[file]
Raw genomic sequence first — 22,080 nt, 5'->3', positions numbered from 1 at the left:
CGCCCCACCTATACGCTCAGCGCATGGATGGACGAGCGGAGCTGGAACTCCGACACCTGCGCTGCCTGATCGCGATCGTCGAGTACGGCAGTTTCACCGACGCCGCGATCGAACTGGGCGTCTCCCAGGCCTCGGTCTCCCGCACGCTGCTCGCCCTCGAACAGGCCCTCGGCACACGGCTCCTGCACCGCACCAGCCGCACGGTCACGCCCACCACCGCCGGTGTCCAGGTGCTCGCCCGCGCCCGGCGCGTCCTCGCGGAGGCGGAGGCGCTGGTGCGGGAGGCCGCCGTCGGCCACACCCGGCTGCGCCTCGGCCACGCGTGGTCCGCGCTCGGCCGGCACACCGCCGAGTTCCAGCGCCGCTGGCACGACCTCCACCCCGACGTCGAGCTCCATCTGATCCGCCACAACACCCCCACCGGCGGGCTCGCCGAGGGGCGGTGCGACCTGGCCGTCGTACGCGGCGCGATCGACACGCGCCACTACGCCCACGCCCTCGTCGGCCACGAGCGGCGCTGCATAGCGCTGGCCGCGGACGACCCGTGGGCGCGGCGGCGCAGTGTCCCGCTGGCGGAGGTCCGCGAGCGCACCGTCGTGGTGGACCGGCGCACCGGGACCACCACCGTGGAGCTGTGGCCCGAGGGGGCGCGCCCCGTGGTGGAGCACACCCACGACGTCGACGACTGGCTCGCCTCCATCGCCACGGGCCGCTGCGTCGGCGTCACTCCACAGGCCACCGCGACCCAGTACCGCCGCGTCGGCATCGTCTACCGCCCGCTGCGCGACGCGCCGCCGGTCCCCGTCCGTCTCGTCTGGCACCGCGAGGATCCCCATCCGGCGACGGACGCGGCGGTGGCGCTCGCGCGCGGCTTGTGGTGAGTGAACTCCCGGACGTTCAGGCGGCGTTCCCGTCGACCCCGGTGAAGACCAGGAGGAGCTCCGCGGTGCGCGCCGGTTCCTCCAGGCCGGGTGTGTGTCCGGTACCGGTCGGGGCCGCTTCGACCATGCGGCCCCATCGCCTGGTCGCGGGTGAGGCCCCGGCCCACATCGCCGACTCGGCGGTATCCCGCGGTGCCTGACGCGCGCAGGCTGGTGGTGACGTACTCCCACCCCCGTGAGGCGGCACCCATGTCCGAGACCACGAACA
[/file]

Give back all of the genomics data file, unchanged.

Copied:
Raw genomic sequence first — 22,080 nt, 5'->3', positions numbered from 1 at the left:
CGCCCCACCTATACGCTCAGCGCATGGATGGACGAGCGGAGCTGGAACTCCGACACCTGCGCTGCCTGATCGCGATCGTCGAGTACGGCAGTTTCACCGACGCCGCGATCGAACTGGGCGTCTCCCAGGCCTCGGTCTCCCGCACGCTGCTCGCCCTCGAACAGGCCCTCGGCACACGGCTCCTGCACCGCACCAGCCGCACGGTCACGCCCACCACCGCCGGTGTCCAGGTGCTCGCCCGCGCCCGGCGCGTCCTCGCGGAGGCGGAGGCGCTGGTGCGGGAGGCCGCCGTCGGCCACACCCGGCTGCGCCTCGGCCACGCGTGGTCCGCGCTCGGCCGGCACACCGCCGAGTTCCAGCGCCGCTGGCACGACCTCCACCCCGACGTCGAGCTCCATCTGATCCGCCACAACACCCCCACCGGCGGGCTCGCCGAGGGGCGGTGCGACCTGGCCGTCGTACGCGGCGCGATCGACACGCGCCACTACGCCCACGCCCTCGTCGGCCACGAGCGGCGCTGCATAGCGCTGGCCGCGGACGACCCGTGGGCGCGGCGGCGCAGTGTCCCGCTGGCGGAGGTCCGCGAGCGCACCGTCGTGGTGGACCGGCGCACCGGGACCACCACCGTGGAGCTGTGGCCCGAGGGGGCGCGCCCCGTGGTGGAGCACACCCACGACGTCGACGACTGGCTCGCCTCCATCGCCACGGGCCGCTGCGTCGGCGTCACTCCACAGGCCACCGCGACCCAGTACCGCCGCGTCGGCATCGTCTACCGCCCGCTGCGCGACGCGCCGCCGGTCCCCGTCCGTCTCGTCTGGCACCGCGAGGATCCCCATCCGGCGACGGACGCGGCGGTGGCGCTCGCGCGCGGCTTGTGGTGAGTGAACTCCCGGACGTTCAGGCGGCGTTCCCGTCGACCCCGGTGAAGACCAGGAGGAGCTCCGCGGTGCGCGCCGGTTCCTCCAGGCCGGGTGTGTGTCCGGTACCGGTCGGGGCCGCTTCGACCATGCGGCCCCATCGCCTGGTCGCGGGTGAGGCCCCGGCCCACATCGCCGACTCGGCGGTATCCCGCGGTGCCTGACGCGCGCAGGCTGGTGGTGACGTACTCCCACCCCCGTGAGGCGGCACCCATGTCCGAGACCACGAACA